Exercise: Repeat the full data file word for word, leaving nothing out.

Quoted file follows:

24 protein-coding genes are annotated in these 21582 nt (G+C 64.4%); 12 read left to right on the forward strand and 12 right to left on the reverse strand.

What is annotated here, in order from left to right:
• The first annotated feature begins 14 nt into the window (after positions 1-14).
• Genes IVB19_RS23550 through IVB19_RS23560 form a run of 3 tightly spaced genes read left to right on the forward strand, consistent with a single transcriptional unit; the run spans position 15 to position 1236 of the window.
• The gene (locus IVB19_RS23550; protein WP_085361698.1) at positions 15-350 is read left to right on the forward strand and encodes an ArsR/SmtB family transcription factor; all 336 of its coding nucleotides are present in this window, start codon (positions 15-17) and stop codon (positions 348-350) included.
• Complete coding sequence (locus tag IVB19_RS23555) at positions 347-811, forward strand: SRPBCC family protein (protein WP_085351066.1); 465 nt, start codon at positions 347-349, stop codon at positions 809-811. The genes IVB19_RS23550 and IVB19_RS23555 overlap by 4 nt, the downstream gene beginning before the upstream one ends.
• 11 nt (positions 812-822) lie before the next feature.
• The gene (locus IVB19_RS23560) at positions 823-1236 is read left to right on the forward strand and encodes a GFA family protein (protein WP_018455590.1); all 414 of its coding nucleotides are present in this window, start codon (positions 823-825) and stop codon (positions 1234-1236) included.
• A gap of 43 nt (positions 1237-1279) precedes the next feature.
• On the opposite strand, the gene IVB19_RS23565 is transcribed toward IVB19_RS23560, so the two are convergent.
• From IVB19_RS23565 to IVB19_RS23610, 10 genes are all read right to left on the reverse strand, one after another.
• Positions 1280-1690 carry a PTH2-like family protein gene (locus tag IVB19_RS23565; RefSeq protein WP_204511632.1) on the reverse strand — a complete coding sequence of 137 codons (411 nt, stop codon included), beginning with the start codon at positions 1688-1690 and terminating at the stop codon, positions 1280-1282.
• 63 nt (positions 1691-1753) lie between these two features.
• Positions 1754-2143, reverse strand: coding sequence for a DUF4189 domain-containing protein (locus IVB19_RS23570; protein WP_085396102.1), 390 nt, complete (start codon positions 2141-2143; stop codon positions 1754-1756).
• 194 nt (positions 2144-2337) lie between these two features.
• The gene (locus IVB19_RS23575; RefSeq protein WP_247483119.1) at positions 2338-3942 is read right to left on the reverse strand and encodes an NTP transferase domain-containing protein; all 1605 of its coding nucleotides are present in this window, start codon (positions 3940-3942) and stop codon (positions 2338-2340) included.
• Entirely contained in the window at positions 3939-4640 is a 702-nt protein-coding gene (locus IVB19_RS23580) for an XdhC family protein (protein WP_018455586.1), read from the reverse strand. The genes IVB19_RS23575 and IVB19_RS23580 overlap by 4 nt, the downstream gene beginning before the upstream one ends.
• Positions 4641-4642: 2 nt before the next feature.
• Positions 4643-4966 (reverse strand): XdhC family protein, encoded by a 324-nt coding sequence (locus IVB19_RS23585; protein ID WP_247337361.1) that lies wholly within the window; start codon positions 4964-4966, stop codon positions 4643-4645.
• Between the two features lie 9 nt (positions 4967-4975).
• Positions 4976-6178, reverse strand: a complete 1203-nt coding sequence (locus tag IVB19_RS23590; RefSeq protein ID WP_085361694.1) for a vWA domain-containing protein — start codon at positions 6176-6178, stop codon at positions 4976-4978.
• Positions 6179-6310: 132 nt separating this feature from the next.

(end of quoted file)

24 protein-coding genes are annotated in these 21582 nt (G+C 64.4%); 12 read left to right on the forward strand and 12 right to left on the reverse strand.

What is annotated here, in order from left to right:
• The first annotated feature begins 14 nt into the window (after positions 1-14).
• Genes IVB19_RS23550 through IVB19_RS23560 form a run of 3 tightly spaced genes read left to right on the forward strand, consistent with a single transcriptional unit; the run spans position 15 to position 1236 of the window.
• The gene (locus IVB19_RS23550; protein WP_085361698.1) at positions 15-350 is read left to right on the forward strand and encodes an ArsR/SmtB family transcription factor; all 336 of its coding nucleotides are present in this window, start codon (positions 15-17) and stop codon (positions 348-350) included.
• Complete coding sequence (locus tag IVB19_RS23555) at positions 347-811, forward strand: SRPBCC family protein (protein WP_085351066.1); 465 nt, start codon at positions 347-349, stop codon at positions 809-811. The genes IVB19_RS23550 and IVB19_RS23555 overlap by 4 nt, the downstream gene beginning before the upstream one ends.
• 11 nt (positions 812-822) lie before the next feature.
• The gene (locus IVB19_RS23560) at positions 823-1236 is read left to right on the forward strand and encodes a GFA family protein (protein WP_018455590.1); all 414 of its coding nucleotides are present in this window, start codon (positions 823-825) and stop codon (positions 1234-1236) included.
• A gap of 43 nt (positions 1237-1279) precedes the next feature.
• On the opposite strand, the gene IVB19_RS23565 is transcribed toward IVB19_RS23560, so the two are convergent.
• From IVB19_RS23565 to IVB19_RS23610, 10 genes are all read right to left on the reverse strand, one after another.
• Positions 1280-1690 carry a PTH2-like family protein gene (locus tag IVB19_RS23565; RefSeq protein WP_204511632.1) on the reverse strand — a complete coding sequence of 137 codons (411 nt, stop codon included), beginning with the start codon at positions 1688-1690 and terminating at the stop codon, positions 1280-1282.
• 63 nt (positions 1691-1753) lie between these two features.
• Positions 1754-2143, reverse strand: coding sequence for a DUF4189 domain-containing protein (locus IVB19_RS23570; protein WP_085396102.1), 390 nt, complete (start codon positions 2141-2143; stop codon positions 1754-1756).
• 194 nt (positions 2144-2337) lie between these two features.
• The gene (locus IVB19_RS23575; RefSeq protein WP_247483119.1) at positions 2338-3942 is read right to left on the reverse strand and encodes an NTP transferase domain-containing protein; all 1605 of its coding nucleotides are present in this window, start codon (positions 3940-3942) and stop codon (positions 2338-2340) included.
• Entirely contained in the window at positions 3939-4640 is a 702-nt protein-coding gene (locus IVB19_RS23580) for an XdhC family protein (protein WP_018455586.1), read from the reverse strand. The genes IVB19_RS23575 and IVB19_RS23580 overlap by 4 nt, the downstream gene beginning before the upstream one ends.
• Positions 4641-4642: 2 nt before the next feature.
• Positions 4643-4966 (reverse strand): XdhC family protein, encoded by a 324-nt coding sequence (locus IVB19_RS23585; protein ID WP_247337361.1) that lies wholly within the window; start codon positions 4964-4966, stop codon positions 4643-4645.
• Between the two features lie 9 nt (positions 4967-4975).
• Positions 4976-6178, reverse strand: a complete 1203-nt coding sequence (locus tag IVB19_RS23590; RefSeq protein ID WP_085361694.1) for a vWA domain-containing protein — start codon at positions 6176-6178, stop codon at positions 4976-4978.
• Positions 6179-6310: 132 nt separating this feature from the next.